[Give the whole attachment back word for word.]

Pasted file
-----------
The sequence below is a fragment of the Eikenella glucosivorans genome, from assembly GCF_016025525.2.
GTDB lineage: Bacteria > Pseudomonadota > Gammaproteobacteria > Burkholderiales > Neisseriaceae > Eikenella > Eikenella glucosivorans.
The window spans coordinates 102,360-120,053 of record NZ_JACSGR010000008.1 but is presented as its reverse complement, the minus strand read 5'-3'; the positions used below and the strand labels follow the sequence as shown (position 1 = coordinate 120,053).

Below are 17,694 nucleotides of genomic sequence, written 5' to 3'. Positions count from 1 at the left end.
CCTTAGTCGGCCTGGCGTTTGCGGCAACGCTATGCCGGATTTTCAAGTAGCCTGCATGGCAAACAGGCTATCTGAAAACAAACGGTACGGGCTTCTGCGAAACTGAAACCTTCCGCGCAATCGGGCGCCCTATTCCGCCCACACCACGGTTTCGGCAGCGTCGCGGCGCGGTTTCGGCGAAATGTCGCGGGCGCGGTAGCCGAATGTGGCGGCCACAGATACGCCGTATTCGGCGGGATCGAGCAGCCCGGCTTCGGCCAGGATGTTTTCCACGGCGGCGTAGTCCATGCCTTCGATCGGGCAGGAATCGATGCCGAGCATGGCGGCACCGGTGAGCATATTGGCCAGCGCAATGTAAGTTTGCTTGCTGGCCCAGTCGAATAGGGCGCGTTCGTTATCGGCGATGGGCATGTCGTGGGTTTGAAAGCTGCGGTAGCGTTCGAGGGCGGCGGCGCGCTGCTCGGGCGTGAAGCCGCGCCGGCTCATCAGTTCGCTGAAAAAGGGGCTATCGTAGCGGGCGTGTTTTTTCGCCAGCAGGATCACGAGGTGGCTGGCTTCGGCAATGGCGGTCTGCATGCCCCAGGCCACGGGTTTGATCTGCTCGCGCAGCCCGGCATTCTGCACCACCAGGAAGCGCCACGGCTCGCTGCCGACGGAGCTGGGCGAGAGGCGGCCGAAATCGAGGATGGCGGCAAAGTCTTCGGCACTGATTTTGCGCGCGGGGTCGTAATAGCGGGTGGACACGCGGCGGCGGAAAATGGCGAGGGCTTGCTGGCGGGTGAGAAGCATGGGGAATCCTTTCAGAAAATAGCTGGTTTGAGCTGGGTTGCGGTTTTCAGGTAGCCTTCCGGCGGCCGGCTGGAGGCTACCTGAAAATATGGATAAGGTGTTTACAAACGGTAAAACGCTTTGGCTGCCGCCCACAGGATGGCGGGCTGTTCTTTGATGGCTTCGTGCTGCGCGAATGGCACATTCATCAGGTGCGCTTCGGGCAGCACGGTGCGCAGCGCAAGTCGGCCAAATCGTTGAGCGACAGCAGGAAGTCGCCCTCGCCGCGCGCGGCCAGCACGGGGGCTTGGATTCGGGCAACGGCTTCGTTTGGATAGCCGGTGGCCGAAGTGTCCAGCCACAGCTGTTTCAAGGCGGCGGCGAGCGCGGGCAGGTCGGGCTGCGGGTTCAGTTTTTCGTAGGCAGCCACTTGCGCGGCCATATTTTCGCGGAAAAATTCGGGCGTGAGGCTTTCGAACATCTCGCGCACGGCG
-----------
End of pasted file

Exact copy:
The sequence below is a fragment of the Eikenella glucosivorans genome, from assembly GCF_016025525.2.
GTDB lineage: Bacteria > Pseudomonadota > Gammaproteobacteria > Burkholderiales > Neisseriaceae > Eikenella > Eikenella glucosivorans.
The window spans coordinates 102,360-120,053 of record NZ_JACSGR010000008.1 but is presented as its reverse complement, the minus strand read 5'-3'; the positions used below and the strand labels follow the sequence as shown (position 1 = coordinate 120,053).

Below are 17,694 nucleotides of genomic sequence, written 5' to 3'. Positions count from 1 at the left end.
CCTTAGTCGGCCTGGCGTTTGCGGCAACGCTATGCCGGATTTTCAAGTAGCCTGCATGGCAAACAGGCTATCTGAAAACAAACGGTACGGGCTTCTGCGAAACTGAAACCTTCCGCGCAATCGGGCGCCCTATTCCGCCCACACCACGGTTTCGGCAGCGTCGCGGCGCGGTTTCGGCGAAATGTCGCGGGCGCGGTAGCCGAATGTGGCGGCCACAGATACGCCGTATTCGGCGGGATCGAGCAGCCCGGCTTCGGCCAGGATGTTTTCCACGGCGGCGTAGTCCATGCCTTCGATCGGGCAGGAATCGATGCCGAGCATGGCGGCACCGGTGAGCATATTGGCCAGCGCAATGTAAGTTTGCTTGCTGGCCCAGTCGAATAGGGCGCGTTCGTTATCGGCGATGGGCATGTCGTGGGTTTGAAAGCTGCGGTAGCGTTCGAGGGCGGCGGCGCGCTGCTCGGGCGTGAAGCCGCGCCGGCTCATCAGTTCGCTGAAAAAGGGGCTATCGTAGCGGGCGTGTTTTTTCGCCAGCAGGATCACGAGGTGGCTGGCTTCGGCAATGGCGGTCTGCATGCCCCAGGCCACGGGTTTGATCTGCTCGCGCAGCCCGGCATTCTGCACCACCAGGAAGCGCCACGGCTCGCTGCCGACGGAGCTGGGCGAGAGGCGGCCGAAATCGAGGATGGCGGCAAAGTCTTCGGCACTGATTTTGCGCGCGGGGTCGTAATAGCGGGTGGACACGCGGCGGCGGAAAATGGCGAGGGCTTGCTGGCGGGTGAGAAGCATGGGGAATCCTTTCAGAAAATAGCTGGTTTGAGCTGGGTTGCGGTTTTCAGGTAGCCTTCCGGCGGCCGGCTGGAGGCTACCTGAAAATATGGATAAGGTGTTTACAAACGGTAAAACGCTTTGGCTGCCGCCCACAGGATGGCGGGCTGTTCTTTGATGGCTTCGTGCTGCGCGAATGGCACATTCATCAGGTGCGCTTCGGGCAGCACGGTGCGCAGCGCAAGTCGGCCAAATCGTTGAGCGACAGCAGGAAGTCGCCCTCGCCGCGCGCGGCCAGCACGGGGGCTTGGATTCGGGCAACGGCTTCGTTTGGATAGCCGGTGGCCGAAGTGTCCAGCCACAGCTGTTTCAAGGCGGCGGCGAGCGCGGGCAGGTCGGGCTGCGGGTTCAGTTTTTCGTAGGCAGCCACTTGCGCGGCCATATTTTCGCGGAAAAATTCGGGCGTGAGGCTTTCGAACATCTCGCGCACGGCG